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Signs of dark matter found?

Nov. 19, 2008
Courtesy Nature
and World Science staff

Tell­tale signs may have turned up of a mys­te­ri­ous sub­stance that per­vades the uni­verse but has nev­er been seen, as­tro­no­mers say.

The “dark mat­ter” is be­lieved to make up five-sixths of the phys­i­cal ma­te­ri­al in the uni­verse, but has re­vealed no sign of its ex­ist­ence oth­er than through its gravita­tional pull. For dec­ades, phys­i­cists have tried to fig­ure out just what the stuff is.

A detector balloon rises into the sky car­ry­ing the ad­vanced thin ion­izati­on cal­o­rim­e­ter. (Credit T. Gre­gory Gu­zik)


Some the­o­ries hold that sig­na­ture signs of dark mat­ter could be de­tected when par­t­i­cles of the stuff meet and an­ni­hi­late each oth­er. These events would re­sult in emis­si­ons of elec­tric­ally charged par­t­i­cles.

Such a sign of dark mat­ter an­ni­hila­tion may have been de­tected high above the skies of Ant­arc­ti­ca, ac­cord­ing to an in­terna­tional re­search team. The group re­ports the find­ings in the Nov. 20 is­sue of the re­search jour­nal Na­ture.

The in­ves­ti­ga­tors recorded what they said was an un­ex­pectedly high amount of the charged par­t­i­cles, called elec­trons, at en­er­gies con­sist­ent with the­o­ret­i­cal pre­dic­ti­ons about the dark mat­ter.

The spe­cif­ic dark mat­ter “an­ni­hila­tion sig­na­ture” is con­sist­ent with the idea that dark mat­ter con­sists of com­po­nents called Ka­lu­za-Klein par­t­i­cles, ac­cord­ing to the re­search group. These par­t­i­cles emerge from the­o­ries of the uni­verse in­volv­ing ex­tra di­men­si­ons be­yond those which we can nor­mally detect—the­o­ries that in turn have been in­voked to show that the var­i­ous forc­es of na­ture could pos­sess an un­der­ly­ing un­ity.

However, the detected elec­trons could also come from cel­es­tial ob­jects un­re­lated to dark mat­ter, such as so-called pul­sars or mi­cro­qua­sars, the team noted.

The de­tec­ti­ons were made us­ing a high-al­t­i­tude bal­loon-borne de­vice called an ad­vanced thin ion­izati­on cal­o­rim­e­ter.

Be­cause, as Ein­stein showed, mat­ter and en­er­gy are ul­ti­mately equiv­a­lent, dark mat­ter would al­so be a part of the en­er­gy in the uni­verse. Cos­mol­o­gists es­ti­mate that dark mat­ter com­prises 23 per­cent of all en­er­gy in the cos­mos. An equally mys­te­ri­ous “dark en­er­gy,” which drives ga­lax­ies apart, is thought to take up anoth­er 73 per­cent or so. Or­di­nary, vis­i­ble mat­ter is be­lieved to rep­re­sent only four per­cent of the to­tal en­er­gy.

The team con­sisted of re­search­ers from Pur­ple Moun­tain Ob­serv­a­to­ry in Nan­jing, Chi­na; the Mar­shall Space Flight Cen­ter in Hunts­ville, Al­a.; the Uni­ver­s­ity of Mar­y­land; Mos­cow State Uni­ver­s­ity; and Lou­i­si­ana State Uni­ver­s­ity.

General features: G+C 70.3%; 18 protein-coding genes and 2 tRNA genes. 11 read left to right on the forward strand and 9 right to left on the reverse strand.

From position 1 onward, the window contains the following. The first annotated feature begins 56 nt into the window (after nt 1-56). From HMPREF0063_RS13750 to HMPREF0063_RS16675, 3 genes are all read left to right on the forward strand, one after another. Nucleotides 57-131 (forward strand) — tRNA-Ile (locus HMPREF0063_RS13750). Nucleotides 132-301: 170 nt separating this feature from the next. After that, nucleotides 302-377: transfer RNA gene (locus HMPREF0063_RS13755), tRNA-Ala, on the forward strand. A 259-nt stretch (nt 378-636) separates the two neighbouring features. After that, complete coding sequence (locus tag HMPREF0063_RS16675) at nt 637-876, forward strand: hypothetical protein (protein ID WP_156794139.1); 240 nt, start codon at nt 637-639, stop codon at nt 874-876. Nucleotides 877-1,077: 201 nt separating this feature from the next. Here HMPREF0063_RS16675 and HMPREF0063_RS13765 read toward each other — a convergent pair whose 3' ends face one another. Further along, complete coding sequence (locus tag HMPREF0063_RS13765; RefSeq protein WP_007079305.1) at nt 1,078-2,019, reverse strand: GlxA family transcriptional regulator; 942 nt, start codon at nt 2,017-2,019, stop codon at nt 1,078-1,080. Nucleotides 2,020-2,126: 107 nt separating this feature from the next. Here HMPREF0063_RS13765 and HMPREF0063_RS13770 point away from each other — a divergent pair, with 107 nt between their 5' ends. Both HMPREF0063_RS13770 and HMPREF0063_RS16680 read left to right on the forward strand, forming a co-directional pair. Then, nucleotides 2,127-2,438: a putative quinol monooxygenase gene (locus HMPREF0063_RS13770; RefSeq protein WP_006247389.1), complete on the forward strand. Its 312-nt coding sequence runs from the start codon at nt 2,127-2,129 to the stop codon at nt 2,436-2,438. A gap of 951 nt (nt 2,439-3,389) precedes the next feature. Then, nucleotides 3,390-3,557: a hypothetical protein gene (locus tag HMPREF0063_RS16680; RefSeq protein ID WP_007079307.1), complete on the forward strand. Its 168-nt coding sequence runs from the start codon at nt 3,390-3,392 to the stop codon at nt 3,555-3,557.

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Telltale signs may have turned up of a mysterious substance that pervades the universe but has never been seen, astronomers say. The “dark matter” is believed to make up five-sixths of the physical material in the universe, but has revealed no sign of its existence other than through its gravitational pull. For decades, physicists have tried to figure out just what the stuff is. However, a number of theories hold that signature signs of dark matter could be detected when particles of the stuff meet and annihilate each other. These events would result in emissions of electrically charged particles. Such a sign of dark matter annihilation may have been detected high above the skies of Antarctica, according to an international research team. The group reports the findings in the Nov. 20 issue of the research journal Nature. The investigators recorded what they said was an unexpectedly high amount of the charged particles, called electrons, at energies consistent with theoretical predictions about the dark matter. The specific dark matter “annihilation signature” is consistent with the idea that dark matter consists of components called Kaluza-Klein particles, according to Wefel’s team. These particles emerge from theories of the universe involving extra dimensions beyond those which we can normally detect—theories that in turn have been invoked to show that the various forces of nature could possess an underlying unity. The detections were made using a high-altitude balloon-borne device called an advanced thin ionization calorimeter. Because, as Einstein showed, matter and energy are ultimately equivalent, dark matter is also a part of the energy in the universe. Cosmologists estimate that dark matter comprises 23 percent of all energy in the cosmos. An equally mysterious “dark energy,” which drives galaxies apart, is thought to take up another 73 percent or so. Ordinary, visible matter is believed to represent only four percent of the total energy. The team consisted of researchers from Purple Mountain Observatory in Nanjing, China; the Marshall Space Flight Center in Huntsville, Alabama; the University of Maryland; Moscow State University; and Louisiana State University.